From a tropical glacier to the Pacific: the fate of a river, glaciers and their lakes
A shepherd appeared out of nowhere at 14,767 feet above sea level. "The whole area is called Uco," he said to the founder of Proyecto Rímac and the other two in the group searching in the area between two tropical glaciers for the source of the river that provides drinking water to almost 10 million people in Lima.
- Wednesday, 16 August 2017
To come up with the idea of descending for 90 miles along the river to where it meets the Pacific was a few years ago Jorge Luis Baca de las Casas, a plastic artist, photographer, journalist: by blogging and posting photos and drawings, their expedition could help save a river that becomes a mass of turbid and polluted water by the time it gets to the ocean in Lima.
Their journey began on the Andes at the tropical glaciers, of which 99% is in South America and 70% in Peru between the Tropic of Cancer and that of Capricorn.
There are four important reasons for revisiting now Proyecto Rímac, a few years later: the condition of the river has not improved, but worsened; the tropical glaciers are melting like never before; the lakes they create are becoming ever more dangerous; and the Niño’s torrential rains are causing ever more damage and victims.
"A snow covered horizon welcomed us: A white desert, cold, awesome," writes Baca, after starting off at an altitude of 14,763 feet above sea level (FASL) with Guillermo Palacios and Alejandro Jaime, both artists as well.
On the second day they camp at the foot of the Rajuntay glacier — a "Nevado" in Peru — at 15,367 FASL. Climbing further up to 17,755 FASL, a continuous melt runoff has a stronger flow than that from Nevado Uco. "From where we were, we could see the snow-covered Uco mass lying in its valley — a horizontal ice profile. It is exciting to finally find what we were looking for. Where it all begins, the mother drop, and finally some sun."
Hiking further up, on the back side of the two glaciers, a huge colorful valley opened up in front of them, surprising them “with its beauty especially in contrast to the lunar landscape we had crossed until then." The photos on the blog show stretches of rock give way to valleys covered by a minimal green vegetation, and then ice walls and ice plains.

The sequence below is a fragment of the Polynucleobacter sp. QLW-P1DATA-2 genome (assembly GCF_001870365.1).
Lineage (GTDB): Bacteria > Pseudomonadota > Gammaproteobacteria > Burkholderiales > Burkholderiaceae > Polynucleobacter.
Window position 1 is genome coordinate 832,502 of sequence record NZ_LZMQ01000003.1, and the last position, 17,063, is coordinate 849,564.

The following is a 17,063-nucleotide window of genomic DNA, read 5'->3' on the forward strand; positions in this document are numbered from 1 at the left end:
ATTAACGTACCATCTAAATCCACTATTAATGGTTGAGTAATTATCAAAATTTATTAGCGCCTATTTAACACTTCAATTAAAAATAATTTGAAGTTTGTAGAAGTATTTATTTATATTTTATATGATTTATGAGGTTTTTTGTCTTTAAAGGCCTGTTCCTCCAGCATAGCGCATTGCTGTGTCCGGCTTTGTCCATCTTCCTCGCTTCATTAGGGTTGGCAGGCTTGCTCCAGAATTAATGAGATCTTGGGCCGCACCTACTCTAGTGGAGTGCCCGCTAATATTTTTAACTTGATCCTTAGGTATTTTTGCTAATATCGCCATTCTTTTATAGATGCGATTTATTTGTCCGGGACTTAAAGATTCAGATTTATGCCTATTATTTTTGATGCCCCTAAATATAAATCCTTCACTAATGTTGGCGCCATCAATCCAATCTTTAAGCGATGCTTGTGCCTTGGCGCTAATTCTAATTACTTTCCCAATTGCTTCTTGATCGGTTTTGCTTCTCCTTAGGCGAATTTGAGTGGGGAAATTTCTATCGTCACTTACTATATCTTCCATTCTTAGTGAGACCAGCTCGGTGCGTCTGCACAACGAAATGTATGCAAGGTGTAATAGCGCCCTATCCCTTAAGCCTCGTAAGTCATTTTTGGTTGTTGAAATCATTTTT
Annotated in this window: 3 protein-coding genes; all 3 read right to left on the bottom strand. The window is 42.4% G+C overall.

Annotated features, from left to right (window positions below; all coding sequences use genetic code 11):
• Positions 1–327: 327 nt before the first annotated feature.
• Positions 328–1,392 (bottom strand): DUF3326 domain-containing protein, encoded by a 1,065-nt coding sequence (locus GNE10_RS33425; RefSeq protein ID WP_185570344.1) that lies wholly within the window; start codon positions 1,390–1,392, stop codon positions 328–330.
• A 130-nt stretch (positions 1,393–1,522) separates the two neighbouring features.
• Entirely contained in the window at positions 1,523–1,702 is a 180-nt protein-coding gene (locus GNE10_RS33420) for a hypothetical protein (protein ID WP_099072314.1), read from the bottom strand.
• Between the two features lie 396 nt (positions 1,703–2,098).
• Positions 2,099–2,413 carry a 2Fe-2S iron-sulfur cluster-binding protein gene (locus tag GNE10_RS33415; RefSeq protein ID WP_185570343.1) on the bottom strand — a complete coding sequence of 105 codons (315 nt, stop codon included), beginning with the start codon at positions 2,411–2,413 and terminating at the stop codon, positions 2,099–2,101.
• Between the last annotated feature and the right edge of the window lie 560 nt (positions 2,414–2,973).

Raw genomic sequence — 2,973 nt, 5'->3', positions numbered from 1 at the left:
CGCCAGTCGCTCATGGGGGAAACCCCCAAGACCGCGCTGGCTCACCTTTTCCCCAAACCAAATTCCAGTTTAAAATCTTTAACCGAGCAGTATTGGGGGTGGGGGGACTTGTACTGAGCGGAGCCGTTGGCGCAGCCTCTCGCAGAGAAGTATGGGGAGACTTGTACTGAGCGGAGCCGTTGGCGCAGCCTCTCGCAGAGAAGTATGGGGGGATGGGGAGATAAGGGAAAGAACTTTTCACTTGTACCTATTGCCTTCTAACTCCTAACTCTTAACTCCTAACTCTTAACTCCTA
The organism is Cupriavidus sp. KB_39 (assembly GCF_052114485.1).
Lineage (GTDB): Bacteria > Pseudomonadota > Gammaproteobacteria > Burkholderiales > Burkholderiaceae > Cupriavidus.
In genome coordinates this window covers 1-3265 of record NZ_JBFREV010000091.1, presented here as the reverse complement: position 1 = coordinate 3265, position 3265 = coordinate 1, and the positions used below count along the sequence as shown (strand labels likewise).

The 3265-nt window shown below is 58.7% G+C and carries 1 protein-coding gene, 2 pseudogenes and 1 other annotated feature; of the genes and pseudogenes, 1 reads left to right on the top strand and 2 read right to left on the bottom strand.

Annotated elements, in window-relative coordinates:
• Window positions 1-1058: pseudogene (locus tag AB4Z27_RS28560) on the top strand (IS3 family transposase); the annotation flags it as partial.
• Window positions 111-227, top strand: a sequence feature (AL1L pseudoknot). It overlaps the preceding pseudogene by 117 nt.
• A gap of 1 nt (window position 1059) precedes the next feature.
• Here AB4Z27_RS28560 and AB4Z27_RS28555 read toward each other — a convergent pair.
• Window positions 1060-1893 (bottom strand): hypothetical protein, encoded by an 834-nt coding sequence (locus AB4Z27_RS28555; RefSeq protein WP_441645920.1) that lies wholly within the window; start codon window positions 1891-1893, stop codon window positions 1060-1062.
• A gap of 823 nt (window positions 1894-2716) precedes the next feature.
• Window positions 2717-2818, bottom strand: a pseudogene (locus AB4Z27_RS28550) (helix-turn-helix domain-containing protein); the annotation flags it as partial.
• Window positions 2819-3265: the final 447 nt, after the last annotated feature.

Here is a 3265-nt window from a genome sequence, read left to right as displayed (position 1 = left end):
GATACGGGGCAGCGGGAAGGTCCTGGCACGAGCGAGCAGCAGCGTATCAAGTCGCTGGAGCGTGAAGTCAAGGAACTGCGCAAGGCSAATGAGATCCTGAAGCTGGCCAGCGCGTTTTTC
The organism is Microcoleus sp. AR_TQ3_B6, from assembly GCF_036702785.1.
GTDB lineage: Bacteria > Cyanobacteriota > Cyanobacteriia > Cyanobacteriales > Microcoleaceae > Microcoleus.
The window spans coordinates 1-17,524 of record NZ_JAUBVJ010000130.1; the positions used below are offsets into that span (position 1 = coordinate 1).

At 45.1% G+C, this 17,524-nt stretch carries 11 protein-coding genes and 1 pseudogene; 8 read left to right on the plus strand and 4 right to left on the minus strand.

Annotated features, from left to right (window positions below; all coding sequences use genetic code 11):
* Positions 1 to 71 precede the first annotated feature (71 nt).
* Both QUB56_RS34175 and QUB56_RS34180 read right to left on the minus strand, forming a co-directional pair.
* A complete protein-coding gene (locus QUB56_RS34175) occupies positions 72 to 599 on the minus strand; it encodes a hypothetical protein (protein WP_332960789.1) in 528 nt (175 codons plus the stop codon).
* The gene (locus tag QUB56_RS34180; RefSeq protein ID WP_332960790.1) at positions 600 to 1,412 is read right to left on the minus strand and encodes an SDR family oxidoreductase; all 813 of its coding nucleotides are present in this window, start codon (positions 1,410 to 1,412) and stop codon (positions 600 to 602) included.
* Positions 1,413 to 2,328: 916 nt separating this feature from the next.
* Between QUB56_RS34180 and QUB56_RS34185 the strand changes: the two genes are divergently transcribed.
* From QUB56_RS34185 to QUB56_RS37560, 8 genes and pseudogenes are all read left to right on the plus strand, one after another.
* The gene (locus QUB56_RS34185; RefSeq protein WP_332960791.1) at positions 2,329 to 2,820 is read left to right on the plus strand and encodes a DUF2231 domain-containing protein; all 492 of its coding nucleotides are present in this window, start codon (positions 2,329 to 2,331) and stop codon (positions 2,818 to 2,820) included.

Along the first part of the descent, the river breaks in waterfalls of crystal clear water. A cave shelters them from a severe "thunder, hail and snow storm that morphs a green landscape into a fully white-gray picture, like a giant real-size charcoal drawing." They have to wait out two more snow falls before being able to resume their journey.
At that altitude glacier water tends to create lakes before flowing further. In that area they count six small lakes. “The first one feeds the others and gets the melt runoff from Nevado Uco."
The water in Lima comes all from these heights. The natural melting cycle produces streams that feed the lakes lying lower. In the Peruvian Andes, however, the tropical glaciers have lost thousands of square miles of their surface area. In a first inventory in 1970 some stretched over 12,741 square miles, but cover now as little as 1.9 square miles. The Nevado El Barroso disappeared altogether, and over the last forty years the surface areas of La Raya, Volcánica, Chila, Huanzo and Chonta decreased between 72% and 96.2%.
It took only a 33.35°F increase of the average world temperature over 100 years. According to Nelson Santillán of Peru's Water Conservation and Planning Department, in 2012 the reduction of the surface of tropical glaciers due to global had been of 40%, whereas in the last four years the loss has risen to 57%. Many tropical glaciers might disappear altogether in the next 20-40 years.
Even before providing water to Peru’s capital, such an accelerated melting could cause another kind of disaster that could have unimaginable consequences for the population. The much larger flows glacier runoffs are filling up the high plateau lakes found between 13,123 and 16,404 FASL.
In 1941, a massive ice block fell in one of these lakes causing a water flood that morphed in a mud flood 50 yards high and 200 wide. It killed 7500 people in and around the city of Huaraz. An earthquake, a landslide or rains could easily cause such a disaster all over.
"The communities in the higher areas of the Andes are the most dependent on the water that flows from the glaciers for animal farming, but if it does not rain, the glaciers interrupt their cycle. We need to act before they disappear. In the Cordillera Blanca they already decreased by 38%," says César Portocarrero, an expert in glacier surface.